“You deserve it,“ I yell at him, „but we don’t!”

The port engine suddenly stops. We are left with only the starboard engine, but the boat keeps going. The boat, our Fata Morgana, keeps going, against the wind, against the waves, against all odds: she takes it. She is like a brick house, they told us, heavy and stable. Such are the Leopard catamarans built in 2001, you will see when you hit bad weather.

Sometime after midnight on the third night, Ivo falls asleep in the cockpit. Viktor and I take turns at the helm, although we do nothing, just sit there and stare at the GPS and the wind-speed indicator. Wind is still the same. The autopilot is navigating and the starboard engine is slowly pushing us towards Cuba. Twelve miles left. Six more hours of darkness. How many more waves?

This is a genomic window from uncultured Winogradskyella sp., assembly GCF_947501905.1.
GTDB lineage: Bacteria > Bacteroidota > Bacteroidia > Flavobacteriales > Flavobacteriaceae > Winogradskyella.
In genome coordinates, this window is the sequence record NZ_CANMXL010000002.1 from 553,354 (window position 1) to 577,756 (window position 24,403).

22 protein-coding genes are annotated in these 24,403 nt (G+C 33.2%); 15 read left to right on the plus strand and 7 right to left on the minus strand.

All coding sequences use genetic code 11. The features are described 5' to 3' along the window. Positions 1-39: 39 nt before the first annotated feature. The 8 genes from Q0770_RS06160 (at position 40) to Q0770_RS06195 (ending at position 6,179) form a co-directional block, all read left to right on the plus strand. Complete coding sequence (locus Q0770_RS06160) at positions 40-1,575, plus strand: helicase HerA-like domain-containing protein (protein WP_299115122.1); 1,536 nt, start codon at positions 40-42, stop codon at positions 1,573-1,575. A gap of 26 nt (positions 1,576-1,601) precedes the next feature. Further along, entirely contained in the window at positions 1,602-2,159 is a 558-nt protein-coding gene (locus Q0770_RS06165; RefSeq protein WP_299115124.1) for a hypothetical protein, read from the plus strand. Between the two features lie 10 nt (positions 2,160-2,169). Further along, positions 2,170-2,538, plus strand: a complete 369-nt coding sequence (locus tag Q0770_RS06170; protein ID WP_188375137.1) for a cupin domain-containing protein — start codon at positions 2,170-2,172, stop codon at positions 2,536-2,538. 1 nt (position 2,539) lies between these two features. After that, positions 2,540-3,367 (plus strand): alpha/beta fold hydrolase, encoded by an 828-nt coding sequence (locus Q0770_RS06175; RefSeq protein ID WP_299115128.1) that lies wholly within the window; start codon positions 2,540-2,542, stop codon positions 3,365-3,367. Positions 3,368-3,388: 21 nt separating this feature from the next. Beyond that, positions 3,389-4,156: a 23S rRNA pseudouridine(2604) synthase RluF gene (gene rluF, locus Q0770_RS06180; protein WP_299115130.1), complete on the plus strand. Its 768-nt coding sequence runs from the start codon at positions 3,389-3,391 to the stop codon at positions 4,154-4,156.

By this time, we are beyond fear. You can only feel fear for so long. After some time, you just get used to it, accept your situation, prepare mentally for all the imaginable possibilities, for the worst, and ride it out. You kind of become numb. But you never stop hoping. We came so far, why not getting all the way to the shores of Cabo San Antonio? Why not getting to the shallow calm waters where our anchor can reach down and grab the sand? Can you imagine? Land, safety.

Then I fall asleep.

The next morning is the most beautiful perfect morning in our lives. Fata Morgana is anchored, gently swaying on top of crystal blue waters. I can see the bottom underneath. The shore is so close. We sit in the cockpit in silence and look at each other smiling. We breathe. We breathe as if it is the first time we are breathing in our lives, like if we are being born, but realizing it and enjoying it so much, big gulps of air, can’t get enough of it.

Share

Inside The Storm